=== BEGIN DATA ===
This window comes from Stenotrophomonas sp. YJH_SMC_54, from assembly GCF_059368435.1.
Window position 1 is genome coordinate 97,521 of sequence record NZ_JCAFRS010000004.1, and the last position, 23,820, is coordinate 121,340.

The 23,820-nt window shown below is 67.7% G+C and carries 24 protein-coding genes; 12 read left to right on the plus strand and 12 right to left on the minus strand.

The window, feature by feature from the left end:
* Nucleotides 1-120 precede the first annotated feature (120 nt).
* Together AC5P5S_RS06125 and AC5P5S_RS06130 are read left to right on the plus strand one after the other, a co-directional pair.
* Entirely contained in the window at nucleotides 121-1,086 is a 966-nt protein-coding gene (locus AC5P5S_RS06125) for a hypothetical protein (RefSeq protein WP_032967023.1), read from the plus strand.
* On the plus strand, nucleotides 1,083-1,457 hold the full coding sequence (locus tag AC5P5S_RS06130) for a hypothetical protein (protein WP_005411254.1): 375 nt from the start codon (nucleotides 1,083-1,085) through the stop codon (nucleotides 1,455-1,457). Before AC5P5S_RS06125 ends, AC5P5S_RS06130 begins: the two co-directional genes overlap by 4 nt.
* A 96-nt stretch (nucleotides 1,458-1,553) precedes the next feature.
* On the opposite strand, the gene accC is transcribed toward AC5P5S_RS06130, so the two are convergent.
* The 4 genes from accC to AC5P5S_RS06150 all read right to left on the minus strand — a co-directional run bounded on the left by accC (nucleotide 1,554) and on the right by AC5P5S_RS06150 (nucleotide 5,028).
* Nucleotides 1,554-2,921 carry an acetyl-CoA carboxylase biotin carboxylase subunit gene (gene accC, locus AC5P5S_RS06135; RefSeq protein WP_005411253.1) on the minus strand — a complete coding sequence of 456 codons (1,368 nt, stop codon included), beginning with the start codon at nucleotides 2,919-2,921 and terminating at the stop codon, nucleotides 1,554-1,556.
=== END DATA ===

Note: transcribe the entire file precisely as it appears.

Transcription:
This window comes from Stenotrophomonas sp. YJH_SMC_54, from assembly GCF_059368435.1.
Window position 1 is genome coordinate 97,521 of sequence record NZ_JCAFRS010000004.1, and the last position, 23,820, is coordinate 121,340.

The 23,820-nt window shown below is 67.7% G+C and carries 24 protein-coding genes; 12 read left to right on the plus strand and 12 right to left on the minus strand.

The window, feature by feature from the left end:
* Nucleotides 1-120 precede the first annotated feature (120 nt).
* Together AC5P5S_RS06125 and AC5P5S_RS06130 are read left to right on the plus strand one after the other, a co-directional pair.
* Entirely contained in the window at nucleotides 121-1,086 is a 966-nt protein-coding gene (locus AC5P5S_RS06125) for a hypothetical protein (RefSeq protein WP_032967023.1), read from the plus strand.
* On the plus strand, nucleotides 1,083-1,457 hold the full coding sequence (locus tag AC5P5S_RS06130) for a hypothetical protein (protein WP_005411254.1): 375 nt from the start codon (nucleotides 1,083-1,085) through the stop codon (nucleotides 1,455-1,457). Before AC5P5S_RS06125 ends, AC5P5S_RS06130 begins: the two co-directional genes overlap by 4 nt.
* A 96-nt stretch (nucleotides 1,458-1,553) precedes the next feature.
* On the opposite strand, the gene accC is transcribed toward AC5P5S_RS06130, so the two are convergent.
* The 4 genes from accC to AC5P5S_RS06150 all read right to left on the minus strand — a co-directional run bounded on the left by accC (nucleotide 1,554) and on the right by AC5P5S_RS06150 (nucleotide 5,028).
* Nucleotides 1,554-2,921 carry an acetyl-CoA carboxylase biotin carboxylase subunit gene (gene accC, locus AC5P5S_RS06135; RefSeq protein WP_005411253.1) on the minus strand — a complete coding sequence of 456 codons (1,368 nt, stop codon included), beginning with the start codon at nucleotides 2,919-2,921 and terminating at the stop codon, nucleotides 1,554-1,556.